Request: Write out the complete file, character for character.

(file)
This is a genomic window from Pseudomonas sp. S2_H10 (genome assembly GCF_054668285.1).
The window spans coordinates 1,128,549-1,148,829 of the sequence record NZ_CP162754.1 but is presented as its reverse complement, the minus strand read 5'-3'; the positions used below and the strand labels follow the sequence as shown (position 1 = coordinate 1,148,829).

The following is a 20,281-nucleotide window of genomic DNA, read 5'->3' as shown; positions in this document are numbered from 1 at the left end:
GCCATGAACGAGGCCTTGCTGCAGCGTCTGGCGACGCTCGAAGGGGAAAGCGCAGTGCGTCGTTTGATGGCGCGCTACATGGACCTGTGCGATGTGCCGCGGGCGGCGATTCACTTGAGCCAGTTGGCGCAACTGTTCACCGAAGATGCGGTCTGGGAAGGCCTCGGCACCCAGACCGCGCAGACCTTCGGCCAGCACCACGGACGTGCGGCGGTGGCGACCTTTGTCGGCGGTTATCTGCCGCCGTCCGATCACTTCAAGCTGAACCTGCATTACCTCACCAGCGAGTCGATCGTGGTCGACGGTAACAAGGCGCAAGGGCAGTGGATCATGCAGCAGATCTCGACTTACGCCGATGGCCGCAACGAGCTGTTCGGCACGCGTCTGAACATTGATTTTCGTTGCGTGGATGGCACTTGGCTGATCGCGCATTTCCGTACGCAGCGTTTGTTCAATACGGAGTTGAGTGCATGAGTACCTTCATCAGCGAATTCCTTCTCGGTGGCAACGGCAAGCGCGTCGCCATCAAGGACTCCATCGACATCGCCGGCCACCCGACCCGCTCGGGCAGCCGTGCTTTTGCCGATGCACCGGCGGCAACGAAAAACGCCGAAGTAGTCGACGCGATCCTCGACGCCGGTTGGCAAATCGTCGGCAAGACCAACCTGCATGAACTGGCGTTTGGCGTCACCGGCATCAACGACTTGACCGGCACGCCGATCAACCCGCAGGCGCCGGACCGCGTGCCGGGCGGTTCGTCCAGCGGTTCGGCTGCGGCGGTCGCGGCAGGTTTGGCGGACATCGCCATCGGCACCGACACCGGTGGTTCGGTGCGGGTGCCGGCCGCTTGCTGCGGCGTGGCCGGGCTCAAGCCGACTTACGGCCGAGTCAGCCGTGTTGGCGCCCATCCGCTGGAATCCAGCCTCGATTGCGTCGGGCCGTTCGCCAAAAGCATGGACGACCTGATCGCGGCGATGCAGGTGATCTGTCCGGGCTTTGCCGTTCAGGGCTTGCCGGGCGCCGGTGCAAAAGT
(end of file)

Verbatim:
This is a genomic window from Pseudomonas sp. S2_H10 (genome assembly GCF_054668285.1).
The window spans coordinates 1,128,549-1,148,829 of the sequence record NZ_CP162754.1 but is presented as its reverse complement, the minus strand read 5'-3'; the positions used below and the strand labels follow the sequence as shown (position 1 = coordinate 1,148,829).

The following is a 20,281-nucleotide window of genomic DNA, read 5'->3' as shown; positions in this document are numbered from 1 at the left end:
GCCATGAACGAGGCCTTGCTGCAGCGTCTGGCGACGCTCGAAGGGGAAAGCGCAGTGCGTCGTTTGATGGCGCGCTACATGGACCTGTGCGATGTGCCGCGGGCGGCGATTCACTTGAGCCAGTTGGCGCAACTGTTCACCGAAGATGCGGTCTGGGAAGGCCTCGGCACCCAGACCGCGCAGACCTTCGGCCAGCACCACGGACGTGCGGCGGTGGCGACCTTTGTCGGCGGTTATCTGCCGCCGTCCGATCACTTCAAGCTGAACCTGCATTACCTCACCAGCGAGTCGATCGTGGTCGACGGTAACAAGGCGCAAGGGCAGTGGATCATGCAGCAGATCTCGACTTACGCCGATGGCCGCAACGAGCTGTTCGGCACGCGTCTGAACATTGATTTTCGTTGCGTGGATGGCACTTGGCTGATCGCGCATTTCCGTACGCAGCGTTTGTTCAATACGGAGTTGAGTGCATGAGTACCTTCATCAGCGAATTCCTTCTCGGTGGCAACGGCAAGCGCGTCGCCATCAAGGACTCCATCGACATCGCCGGCCACCCGACCCGCTCGGGCAGCCGTGCTTTTGCCGATGCACCGGCGGCAACGAAAAACGCCGAAGTAGTCGACGCGATCCTCGACGCCGGTTGGCAAATCGTCGGCAAGACCAACCTGCATGAACTGGCGTTTGGCGTCACCGGCATCAACGACTTGACCGGCACGCCGATCAACCCGCAGGCGCCGGACCGCGTGCCGGGCGGTTCGTCCAGCGGTTCGGCTGCGGCGGTCGCGGCAGGTTTGGCGGACATCGCCATCGGCACCGACACCGGTGGTTCGGTGCGGGTGCCGGCCGCTTGCTGCGGCGTGGCCGGGCTCAAGCCGACTTACGGCCGAGTCAGCCGTGTTGGCGCCCATCCGCTGGAATCCAGCCTCGATTGCGTCGGGCCGTTCGCCAAAAGCATGGACGACCTGATCGCGGCGATGCAGGTGATCTGTCCGGGCTTTGCCGTTCAGGGCTTGCCGGGCGCCGGTGCAAAAGT